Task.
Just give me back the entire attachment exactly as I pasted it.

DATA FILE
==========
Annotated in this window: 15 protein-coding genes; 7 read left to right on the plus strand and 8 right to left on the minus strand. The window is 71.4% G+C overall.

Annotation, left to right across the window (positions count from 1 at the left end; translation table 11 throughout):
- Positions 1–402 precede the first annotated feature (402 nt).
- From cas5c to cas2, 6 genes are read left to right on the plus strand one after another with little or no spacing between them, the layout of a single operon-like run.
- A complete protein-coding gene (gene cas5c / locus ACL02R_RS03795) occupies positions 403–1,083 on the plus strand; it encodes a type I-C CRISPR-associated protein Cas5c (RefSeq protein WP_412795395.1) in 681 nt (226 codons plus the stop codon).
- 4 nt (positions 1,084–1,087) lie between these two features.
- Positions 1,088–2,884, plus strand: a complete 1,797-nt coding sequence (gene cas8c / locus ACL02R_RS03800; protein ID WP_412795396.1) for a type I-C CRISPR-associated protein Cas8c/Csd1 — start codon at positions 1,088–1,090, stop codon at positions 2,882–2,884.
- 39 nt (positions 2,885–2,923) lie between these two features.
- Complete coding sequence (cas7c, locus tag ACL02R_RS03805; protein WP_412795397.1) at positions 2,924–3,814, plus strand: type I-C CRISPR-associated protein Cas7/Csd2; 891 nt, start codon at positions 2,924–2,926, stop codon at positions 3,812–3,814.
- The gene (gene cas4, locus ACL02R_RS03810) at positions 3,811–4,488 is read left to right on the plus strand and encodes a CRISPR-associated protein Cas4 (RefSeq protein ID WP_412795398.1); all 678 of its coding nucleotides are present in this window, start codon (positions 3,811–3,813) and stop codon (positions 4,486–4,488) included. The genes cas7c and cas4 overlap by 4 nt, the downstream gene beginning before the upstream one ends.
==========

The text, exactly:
Annotated in this window: 15 protein-coding genes; 7 read left to right on the plus strand and 8 right to left on the minus strand. The window is 71.4% G+C overall.

Annotation, left to right across the window (positions count from 1 at the left end; translation table 11 throughout):
- Positions 1–402 precede the first annotated feature (402 nt).
- From cas5c to cas2, 6 genes are read left to right on the plus strand one after another with little or no spacing between them, the layout of a single operon-like run.
- A complete protein-coding gene (gene cas5c / locus ACL02R_RS03795) occupies positions 403–1,083 on the plus strand; it encodes a type I-C CRISPR-associated protein Cas5c (RefSeq protein WP_412795395.1) in 681 nt (226 codons plus the stop codon).
- 4 nt (positions 1,084–1,087) lie between these two features.
- Positions 1,088–2,884, plus strand: a complete 1,797-nt coding sequence (gene cas8c / locus ACL02R_RS03800; protein ID WP_412795396.1) for a type I-C CRISPR-associated protein Cas8c/Csd1 — start codon at positions 1,088–1,090, stop codon at positions 2,882–2,884.
- 39 nt (positions 2,885–2,923) lie between these two features.
- Complete coding sequence (cas7c, locus tag ACL02R_RS03805; protein WP_412795397.1) at positions 2,924–3,814, plus strand: type I-C CRISPR-associated protein Cas7/Csd2; 891 nt, start codon at positions 2,924–2,926, stop codon at positions 3,812–3,814.
- The gene (gene cas4, locus ACL02R_RS03810) at positions 3,811–4,488 is read left to right on the plus strand and encodes a CRISPR-associated protein Cas4 (RefSeq protein ID WP_412795398.1); all 678 of its coding nucleotides are present in this window, start codon (positions 3,811–3,813) and stop codon (positions 4,486–4,488) included. The genes cas7c and cas4 overlap by 4 nt, the downstream gene beginning before the upstream one ends.